- using the table standing up along the centreline of the boat while being held in place by the galley strap.  This requires two new strong points on the port hand side to attach the strap.

Much more comfortable but until you get back to land this info is of absolutely no use to you.

My understanding of distance along 60 degrees lat is that you are absolutely right – cos 60 = 0.5.  Don’t let them talk you out of it.

We have touched base with Chris Palmer, Colin Bell and James Judd and have collected some basic info on brolgas so we may be getting a BOG of some description underway.  We know of one brolga on the west coast of Canada, one in Holland and one reputed to be in the USA.

We have also put one of our Coast Cruising Club fellow members in contact with the Tasmanian push since they are (or were) in Hobart.  A little bit of serendipity followed because that evening Colin and Karen Bell caught up with them in any case.

And Jim – have to be able to sit at the nav table to do this stuff otherwise I’d already have turned it around. The secret’s in big chunks of foam rubber and bracing ze knees between the bottle store below and the underside of the table. We know of the Canada Brolga and the one inHollandtoo although I dont know how to find the latter. Have a friend over there working on it.

From Flop

 hope that you didn’t miss calculate the beer rations, though i believe that it is unlikely. I was actually eating beetroot soup as you guys where chowing down the pink stuff, very nourishing. They say if you eat enough your pee goes red? Keep sailing, I’m green with envy.

Flop, your job for the week – after you’ve peed pink. Find the Dutch brolga, sailed over I think in the other direction by a young bloke a few years ago.

From Cam & Pam & Woc.

Pete, The comparison of warehouse swells and a little wind chop on Penrith rowing course hardly bares thinking about, but competition against stiff odds is goood for the soul. Cam is following Berri and is starting to understand the odds…like Kings beating Joeys at rugby. The odds favoured Kings on sat when we beat the  “”cattleticks”” at NSW ROWING Champs. Cam was comparing the length of the  ‘Eight boat’ to Berri ( about equal ) and reckons the odds are too stiff !! We hope the window to the Horn stays open for a safe passage to FKLDS, and the ‘warehouses’ are kind to you.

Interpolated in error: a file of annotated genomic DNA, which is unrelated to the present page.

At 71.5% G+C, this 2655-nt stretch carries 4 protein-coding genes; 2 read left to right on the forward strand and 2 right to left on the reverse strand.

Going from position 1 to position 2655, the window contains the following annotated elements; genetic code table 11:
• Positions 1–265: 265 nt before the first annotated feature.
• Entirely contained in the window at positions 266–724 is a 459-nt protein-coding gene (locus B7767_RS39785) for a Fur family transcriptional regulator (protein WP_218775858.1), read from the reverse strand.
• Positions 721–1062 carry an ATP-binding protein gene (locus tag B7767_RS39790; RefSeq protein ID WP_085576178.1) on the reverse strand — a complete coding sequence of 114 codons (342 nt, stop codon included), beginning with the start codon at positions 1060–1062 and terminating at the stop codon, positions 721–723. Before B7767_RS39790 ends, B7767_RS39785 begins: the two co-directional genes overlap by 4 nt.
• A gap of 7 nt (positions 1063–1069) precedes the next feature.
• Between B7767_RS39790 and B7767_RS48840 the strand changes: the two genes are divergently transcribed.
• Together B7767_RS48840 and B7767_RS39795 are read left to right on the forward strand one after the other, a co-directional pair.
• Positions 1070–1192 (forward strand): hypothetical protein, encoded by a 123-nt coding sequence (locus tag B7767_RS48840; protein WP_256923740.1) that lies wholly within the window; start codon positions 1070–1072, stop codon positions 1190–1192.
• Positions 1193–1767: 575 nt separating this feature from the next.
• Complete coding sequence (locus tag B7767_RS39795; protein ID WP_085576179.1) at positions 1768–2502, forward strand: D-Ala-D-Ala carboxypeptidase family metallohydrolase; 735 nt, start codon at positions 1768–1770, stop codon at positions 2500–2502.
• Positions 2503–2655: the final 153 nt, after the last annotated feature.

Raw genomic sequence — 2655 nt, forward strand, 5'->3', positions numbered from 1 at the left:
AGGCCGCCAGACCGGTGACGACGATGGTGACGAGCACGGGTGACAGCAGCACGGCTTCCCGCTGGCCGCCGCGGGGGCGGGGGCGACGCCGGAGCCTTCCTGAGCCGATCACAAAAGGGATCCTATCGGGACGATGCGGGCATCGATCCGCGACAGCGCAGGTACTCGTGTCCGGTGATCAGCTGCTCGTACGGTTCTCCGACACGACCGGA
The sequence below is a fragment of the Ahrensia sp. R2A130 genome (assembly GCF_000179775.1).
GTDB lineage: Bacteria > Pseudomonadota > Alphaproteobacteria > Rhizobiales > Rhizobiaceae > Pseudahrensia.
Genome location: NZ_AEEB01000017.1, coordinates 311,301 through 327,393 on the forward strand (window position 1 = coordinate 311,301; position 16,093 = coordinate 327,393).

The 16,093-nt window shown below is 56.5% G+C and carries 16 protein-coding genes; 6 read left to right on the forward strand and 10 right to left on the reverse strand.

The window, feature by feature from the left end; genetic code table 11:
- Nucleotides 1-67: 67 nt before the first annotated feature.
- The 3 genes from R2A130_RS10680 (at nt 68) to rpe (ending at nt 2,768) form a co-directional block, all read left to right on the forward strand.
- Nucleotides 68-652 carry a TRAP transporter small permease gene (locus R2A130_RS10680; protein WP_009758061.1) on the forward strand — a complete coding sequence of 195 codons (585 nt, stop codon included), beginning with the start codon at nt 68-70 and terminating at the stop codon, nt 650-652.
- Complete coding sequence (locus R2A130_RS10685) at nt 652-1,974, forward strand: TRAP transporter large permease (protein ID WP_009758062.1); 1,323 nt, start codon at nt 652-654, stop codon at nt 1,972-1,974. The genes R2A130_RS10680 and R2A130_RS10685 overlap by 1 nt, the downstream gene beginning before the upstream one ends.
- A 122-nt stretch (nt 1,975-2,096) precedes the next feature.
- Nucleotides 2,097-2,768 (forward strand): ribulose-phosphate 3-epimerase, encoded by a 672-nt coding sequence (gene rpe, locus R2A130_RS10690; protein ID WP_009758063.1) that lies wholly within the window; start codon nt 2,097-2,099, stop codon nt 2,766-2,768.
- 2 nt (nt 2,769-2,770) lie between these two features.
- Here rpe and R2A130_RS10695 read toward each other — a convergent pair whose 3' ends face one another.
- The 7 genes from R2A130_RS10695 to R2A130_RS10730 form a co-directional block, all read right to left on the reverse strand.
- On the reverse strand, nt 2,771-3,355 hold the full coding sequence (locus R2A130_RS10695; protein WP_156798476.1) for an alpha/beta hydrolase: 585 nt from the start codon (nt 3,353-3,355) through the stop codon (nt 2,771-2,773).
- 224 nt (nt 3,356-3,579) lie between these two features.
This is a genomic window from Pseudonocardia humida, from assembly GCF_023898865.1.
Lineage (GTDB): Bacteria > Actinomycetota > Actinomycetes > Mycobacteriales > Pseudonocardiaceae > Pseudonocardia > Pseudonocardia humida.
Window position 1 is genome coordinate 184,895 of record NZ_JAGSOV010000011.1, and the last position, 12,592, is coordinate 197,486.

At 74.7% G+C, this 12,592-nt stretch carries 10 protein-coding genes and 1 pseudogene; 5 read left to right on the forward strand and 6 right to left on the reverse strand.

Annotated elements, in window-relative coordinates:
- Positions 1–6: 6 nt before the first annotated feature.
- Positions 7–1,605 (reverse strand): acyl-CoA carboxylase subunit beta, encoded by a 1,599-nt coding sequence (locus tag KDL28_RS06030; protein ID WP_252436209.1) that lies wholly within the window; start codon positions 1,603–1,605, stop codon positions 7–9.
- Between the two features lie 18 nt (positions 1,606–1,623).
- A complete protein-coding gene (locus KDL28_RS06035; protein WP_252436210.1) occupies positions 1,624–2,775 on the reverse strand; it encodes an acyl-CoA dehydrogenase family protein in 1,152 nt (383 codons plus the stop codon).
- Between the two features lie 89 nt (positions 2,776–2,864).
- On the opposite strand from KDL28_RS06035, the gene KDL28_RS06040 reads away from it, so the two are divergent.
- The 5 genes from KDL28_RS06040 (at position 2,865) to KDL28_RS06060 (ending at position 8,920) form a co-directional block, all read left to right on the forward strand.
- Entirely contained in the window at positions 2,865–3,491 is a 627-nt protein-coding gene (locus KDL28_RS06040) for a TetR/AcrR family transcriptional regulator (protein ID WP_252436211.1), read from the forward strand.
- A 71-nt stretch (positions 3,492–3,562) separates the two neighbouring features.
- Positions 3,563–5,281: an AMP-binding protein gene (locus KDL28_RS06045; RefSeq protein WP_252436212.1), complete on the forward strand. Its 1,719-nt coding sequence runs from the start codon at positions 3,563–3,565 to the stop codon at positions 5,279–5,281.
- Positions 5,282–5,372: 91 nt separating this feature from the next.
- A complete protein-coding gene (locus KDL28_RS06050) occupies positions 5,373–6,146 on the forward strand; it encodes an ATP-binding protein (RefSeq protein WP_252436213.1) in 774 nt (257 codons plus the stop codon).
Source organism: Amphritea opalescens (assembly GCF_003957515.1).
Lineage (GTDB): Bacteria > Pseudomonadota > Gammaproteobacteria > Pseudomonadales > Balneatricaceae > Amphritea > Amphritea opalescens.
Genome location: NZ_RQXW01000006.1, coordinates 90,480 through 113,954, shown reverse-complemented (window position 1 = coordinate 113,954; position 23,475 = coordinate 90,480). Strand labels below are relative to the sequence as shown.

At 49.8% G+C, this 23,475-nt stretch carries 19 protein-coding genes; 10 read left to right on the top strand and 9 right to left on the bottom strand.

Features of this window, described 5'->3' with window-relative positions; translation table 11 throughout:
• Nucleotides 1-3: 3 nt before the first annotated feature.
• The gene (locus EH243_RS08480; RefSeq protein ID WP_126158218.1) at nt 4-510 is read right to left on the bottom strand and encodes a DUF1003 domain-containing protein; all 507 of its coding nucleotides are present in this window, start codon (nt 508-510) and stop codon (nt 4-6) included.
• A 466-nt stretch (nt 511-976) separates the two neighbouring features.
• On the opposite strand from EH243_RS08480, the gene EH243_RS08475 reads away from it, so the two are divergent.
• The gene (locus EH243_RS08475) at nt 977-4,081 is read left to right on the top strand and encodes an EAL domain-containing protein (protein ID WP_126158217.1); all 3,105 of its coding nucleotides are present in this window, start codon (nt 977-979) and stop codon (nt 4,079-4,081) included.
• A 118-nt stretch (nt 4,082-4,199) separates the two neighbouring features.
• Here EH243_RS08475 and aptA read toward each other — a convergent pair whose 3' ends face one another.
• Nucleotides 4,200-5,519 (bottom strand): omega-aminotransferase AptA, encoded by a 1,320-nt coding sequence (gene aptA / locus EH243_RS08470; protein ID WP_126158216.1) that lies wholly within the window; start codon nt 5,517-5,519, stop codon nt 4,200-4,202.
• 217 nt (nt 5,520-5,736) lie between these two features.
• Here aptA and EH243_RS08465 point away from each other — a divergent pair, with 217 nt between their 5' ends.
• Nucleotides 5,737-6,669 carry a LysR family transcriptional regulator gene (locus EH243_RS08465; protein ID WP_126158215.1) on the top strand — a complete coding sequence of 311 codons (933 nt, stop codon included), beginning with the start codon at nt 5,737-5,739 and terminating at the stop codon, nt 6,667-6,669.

Woc -from Alex – isCamon the river or the olympic course? I’ve single sculled the river in inter varsity in the ’70s and warehouse swells were definitely the go then. In a wooden boat, with wooden sculls. They opened the floods at Warragamba as the last boat finished. Well doneCam.

Tom K, for the first time it’s cold enough to convert my Finisterre fleece from my pillow (where it’s brilliant, malleable into just the right shape to brace my head) into my insulation, where it is just fantastic. Got out of bed freezing this morning and decided the time had come. Now warm and toasty.

Is – got the tele address also Cap’n B’s phone – Ta.

Benjy, if you are reading this, send us an email via the website with your email address and we’ll buy you a virtual beer, which, sadly, we’ll have to drink for you. Insofar as it’s possible to make any sort of guess in these conditions, I’d say we’re about 14 days out. Look forward to meeting you, but you’d better stand upwind.

Must be getting closer – Chilean coast has just come onto the littls GPS screen at max scale. Good. 1240 to go.